This is the final article in Richard's four-part series on creating an advertising program for small sites. Today's focus is your sales strategy: presenting your value proposition, determining pricing, making the pitch, and identifying prospects.
My article this week is the final installment in my four-part series on creating an advertising program for small sites. Today's focus: the sales strategy. This includes presenting your value proposition, determining pricing, and making the pitch. Because you need prospects to sell this offer to, we'll also talk about how to find them and who not to go after.
The Value Proposition
Let's describe what the value proposition should be by first saying what it should not be. A banner ad, a direct email mailing, and almost every other online ad vehicle have a perceived value that has already been determined by what everyone else is charging. No sales speech, however pretty and convincing, will change that. So don't ever sell either a sponsorship or a directory listing in terms of raw impressions.
Instead, present your offering as a package of online ad vehicles all designed to work synergistically. And present the exposure in terms of your total web site audience. You can legally do this because, as you may recall, in both models we've built the site in such a way as to make the directory listing and sponsorship accessible from every page of your site (unlike a banner ad).
Of course you want to set the price of your offering so that you cover expenses and make a profit. But to come up with a price, I recommend looking to the print advertising world. Find magazines that cater to the same audience your web site does. See what they charge for a full-page color ad in one issue.
If you are pricing a directory model, divide the cost of a full-page color print ad by 12, then charge that amount per month. For example, if a full-page ad costs $3,000, charge $250 per month for a directory listing.
If you are pricing a sponsorship model, charge a price similar to the full-page print ad per month for your offering. So if a full-page print ad costs $3,000, charge about $2,500 per month of sponsorship.
These are just starting points, of course. But both these cases allow you to say to your advertisers that for the price of a print ad they're getting real-time interactivity with your target audience and the ability to refine the advertising as the campaign is occurring -- two benefits that print can't deliver.
Since I've never actually sold advertising, I consulted a buddy of mine who has: Rob Van Slyke of Idea Integration. Rob is now on the other side of the table, planning and executing online campaigns for Fortune 100 clients. But at one time Rob sold the type of online advertising we've been talking about. Here are his tips for getting people to buy your offering.
Know whom you're talking to. Is the person you're pitching to an experienced media buyer or a newbie? They will want different information. The media buyer just wants the facts. A newbie will need explanations of the offering. And the explanations will probably need to be in terms of conventional advertising (e.g., "This is like a print ad, only better because you can do X, Y, and Z.")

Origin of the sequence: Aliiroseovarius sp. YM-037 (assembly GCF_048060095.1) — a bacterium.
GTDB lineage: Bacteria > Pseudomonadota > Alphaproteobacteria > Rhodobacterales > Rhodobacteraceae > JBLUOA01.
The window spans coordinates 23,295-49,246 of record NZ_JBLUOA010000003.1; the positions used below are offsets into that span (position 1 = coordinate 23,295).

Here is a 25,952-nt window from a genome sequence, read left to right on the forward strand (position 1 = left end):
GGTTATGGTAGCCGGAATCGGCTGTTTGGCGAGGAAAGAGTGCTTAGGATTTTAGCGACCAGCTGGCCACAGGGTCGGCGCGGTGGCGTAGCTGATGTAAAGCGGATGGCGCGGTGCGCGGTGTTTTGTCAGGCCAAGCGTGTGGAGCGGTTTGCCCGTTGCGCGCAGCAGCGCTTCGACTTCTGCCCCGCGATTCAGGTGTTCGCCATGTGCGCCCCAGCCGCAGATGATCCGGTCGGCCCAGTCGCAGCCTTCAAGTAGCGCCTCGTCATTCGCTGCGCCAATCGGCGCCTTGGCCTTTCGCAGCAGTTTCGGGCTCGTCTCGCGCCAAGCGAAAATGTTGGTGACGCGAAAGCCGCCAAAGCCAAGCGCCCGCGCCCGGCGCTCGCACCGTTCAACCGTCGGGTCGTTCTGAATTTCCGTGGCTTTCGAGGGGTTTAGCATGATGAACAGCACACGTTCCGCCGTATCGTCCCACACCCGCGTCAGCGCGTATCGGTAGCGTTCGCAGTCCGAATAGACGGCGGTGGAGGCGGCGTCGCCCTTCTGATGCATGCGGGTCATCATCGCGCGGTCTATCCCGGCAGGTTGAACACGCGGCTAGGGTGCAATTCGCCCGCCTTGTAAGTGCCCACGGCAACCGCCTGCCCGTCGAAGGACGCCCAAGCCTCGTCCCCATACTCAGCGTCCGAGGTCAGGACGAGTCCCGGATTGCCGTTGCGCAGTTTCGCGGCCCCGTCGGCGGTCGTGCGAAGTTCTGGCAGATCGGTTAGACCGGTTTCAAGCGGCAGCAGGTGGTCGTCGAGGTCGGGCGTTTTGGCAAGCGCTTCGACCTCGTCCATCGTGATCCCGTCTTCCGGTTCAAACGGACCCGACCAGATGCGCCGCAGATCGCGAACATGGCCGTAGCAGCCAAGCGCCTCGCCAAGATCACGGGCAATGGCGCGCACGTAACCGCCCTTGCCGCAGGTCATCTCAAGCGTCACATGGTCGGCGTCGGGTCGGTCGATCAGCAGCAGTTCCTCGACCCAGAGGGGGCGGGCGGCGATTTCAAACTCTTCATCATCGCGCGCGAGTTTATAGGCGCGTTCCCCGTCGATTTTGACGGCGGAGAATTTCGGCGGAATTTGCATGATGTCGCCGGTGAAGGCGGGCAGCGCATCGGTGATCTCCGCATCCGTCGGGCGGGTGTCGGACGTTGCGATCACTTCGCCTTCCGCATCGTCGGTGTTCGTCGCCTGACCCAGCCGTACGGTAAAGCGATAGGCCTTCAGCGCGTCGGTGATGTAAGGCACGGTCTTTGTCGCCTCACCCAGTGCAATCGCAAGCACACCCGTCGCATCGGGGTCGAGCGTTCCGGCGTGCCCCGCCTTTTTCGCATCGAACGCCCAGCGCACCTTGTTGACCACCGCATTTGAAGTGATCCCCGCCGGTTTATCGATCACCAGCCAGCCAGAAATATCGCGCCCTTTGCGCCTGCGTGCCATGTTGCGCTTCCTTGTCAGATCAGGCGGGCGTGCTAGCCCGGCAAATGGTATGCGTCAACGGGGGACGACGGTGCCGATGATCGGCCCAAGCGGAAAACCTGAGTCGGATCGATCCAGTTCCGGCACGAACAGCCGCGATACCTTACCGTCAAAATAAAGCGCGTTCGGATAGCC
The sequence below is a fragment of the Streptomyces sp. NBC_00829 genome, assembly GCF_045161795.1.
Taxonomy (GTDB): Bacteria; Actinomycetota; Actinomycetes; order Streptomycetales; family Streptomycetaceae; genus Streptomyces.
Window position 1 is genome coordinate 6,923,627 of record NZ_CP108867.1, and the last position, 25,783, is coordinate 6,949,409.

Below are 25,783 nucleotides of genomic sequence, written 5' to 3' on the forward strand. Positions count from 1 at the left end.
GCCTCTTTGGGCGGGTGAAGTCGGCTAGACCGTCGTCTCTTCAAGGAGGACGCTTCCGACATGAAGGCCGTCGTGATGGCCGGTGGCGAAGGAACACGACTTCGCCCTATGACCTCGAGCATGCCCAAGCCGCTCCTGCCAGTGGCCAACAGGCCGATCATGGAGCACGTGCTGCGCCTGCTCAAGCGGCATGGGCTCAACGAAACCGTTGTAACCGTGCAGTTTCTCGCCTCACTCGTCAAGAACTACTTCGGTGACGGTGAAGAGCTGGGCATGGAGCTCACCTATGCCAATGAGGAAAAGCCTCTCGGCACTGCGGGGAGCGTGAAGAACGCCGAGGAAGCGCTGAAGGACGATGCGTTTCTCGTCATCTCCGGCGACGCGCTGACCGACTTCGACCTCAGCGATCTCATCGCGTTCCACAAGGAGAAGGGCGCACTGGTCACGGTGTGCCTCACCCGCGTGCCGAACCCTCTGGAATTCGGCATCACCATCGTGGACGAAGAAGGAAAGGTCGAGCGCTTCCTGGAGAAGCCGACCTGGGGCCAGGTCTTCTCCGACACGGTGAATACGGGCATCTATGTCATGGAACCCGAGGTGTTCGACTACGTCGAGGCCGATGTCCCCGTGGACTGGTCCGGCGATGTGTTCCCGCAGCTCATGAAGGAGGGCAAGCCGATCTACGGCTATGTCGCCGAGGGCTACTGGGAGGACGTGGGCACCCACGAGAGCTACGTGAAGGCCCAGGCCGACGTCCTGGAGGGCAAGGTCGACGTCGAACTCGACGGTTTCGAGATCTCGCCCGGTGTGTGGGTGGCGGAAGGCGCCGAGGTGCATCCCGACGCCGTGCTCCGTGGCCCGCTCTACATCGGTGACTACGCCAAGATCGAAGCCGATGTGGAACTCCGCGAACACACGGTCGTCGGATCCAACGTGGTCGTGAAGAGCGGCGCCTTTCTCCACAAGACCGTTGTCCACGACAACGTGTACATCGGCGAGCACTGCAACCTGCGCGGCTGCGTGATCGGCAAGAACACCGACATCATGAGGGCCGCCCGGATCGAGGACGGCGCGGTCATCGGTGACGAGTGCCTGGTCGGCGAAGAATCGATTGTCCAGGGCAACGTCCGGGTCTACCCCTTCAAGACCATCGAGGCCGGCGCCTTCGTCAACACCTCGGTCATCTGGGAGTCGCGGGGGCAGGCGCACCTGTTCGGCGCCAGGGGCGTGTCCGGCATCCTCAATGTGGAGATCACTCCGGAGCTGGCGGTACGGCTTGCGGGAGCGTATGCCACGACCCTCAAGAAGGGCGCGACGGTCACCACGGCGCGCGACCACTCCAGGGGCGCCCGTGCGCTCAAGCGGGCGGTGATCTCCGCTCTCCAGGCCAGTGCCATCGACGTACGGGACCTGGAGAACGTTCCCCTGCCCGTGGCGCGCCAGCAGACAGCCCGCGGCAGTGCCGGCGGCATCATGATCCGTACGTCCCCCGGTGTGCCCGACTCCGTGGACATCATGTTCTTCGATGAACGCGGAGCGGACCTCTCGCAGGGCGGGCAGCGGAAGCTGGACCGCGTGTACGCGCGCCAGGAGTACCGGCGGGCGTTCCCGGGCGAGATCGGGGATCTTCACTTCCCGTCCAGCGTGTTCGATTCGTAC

Create inventory and structure deals so that you can offer freebies. It is always better to sell at full price and offer extras than to discount the price of your offering. So make it easy to throw in a banner ad here or a direct email there.
Make the buyer's life as easy as possible. Offer real-time reports, easy-to-understand rate sheets and media kits that can be cut and pasted into a media plan, value-add help in choosing sections/sponsorships (consultative sales), and frequent communication/discussion about adjustments and tweaking.
Legitimacy inks deals. If advertisers see competitors advertising, they'll want to advertise, too. It reinforces the legitimacy of your offering. So you might want to seed the process by giving a few key companies a good deal to get their names on your client list.
The key to finding prospects for a directory or sponsorship model is to understand what type of company best benefits from this type of offering.
A company selling $5 widgets isn't the kind of company for which this type of ad model is well suited. If you priced your offering as I suggested, such a company would have to sell hundreds of products a month just to afford the advertising.
Instead, focus your efforts on finding companies that are selling $5,000 widgets. This way, just a single sale can pay for the entire advertising run. (In fact, make this point in your pitch to them.)
I'm out of space for this week. And I'm afraid there won't be a next week. I've decided to resign my position as a ClickZ columnist. This is my last column.
Things are really taking off with my company, Booklocker.com, and I need to devote the time to that endeavor so I can retire a millionaire at age 35.
Thanks to everyone who read my ramblings these past nine months. As always, you can reach me at email@example.com.
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After five years of telling others about how to spend their marketing budget online, Richard Hoy recently left the employ of this influential publication to see if what he's been blabbing with his big fat mouth all these years really works. He is President and Co-founder of Booklocker.com Inc., an alternative to traditional publishing that helps authors realize profits of up to 70 percent of sales by combining electronic publishing with Internet marketing.
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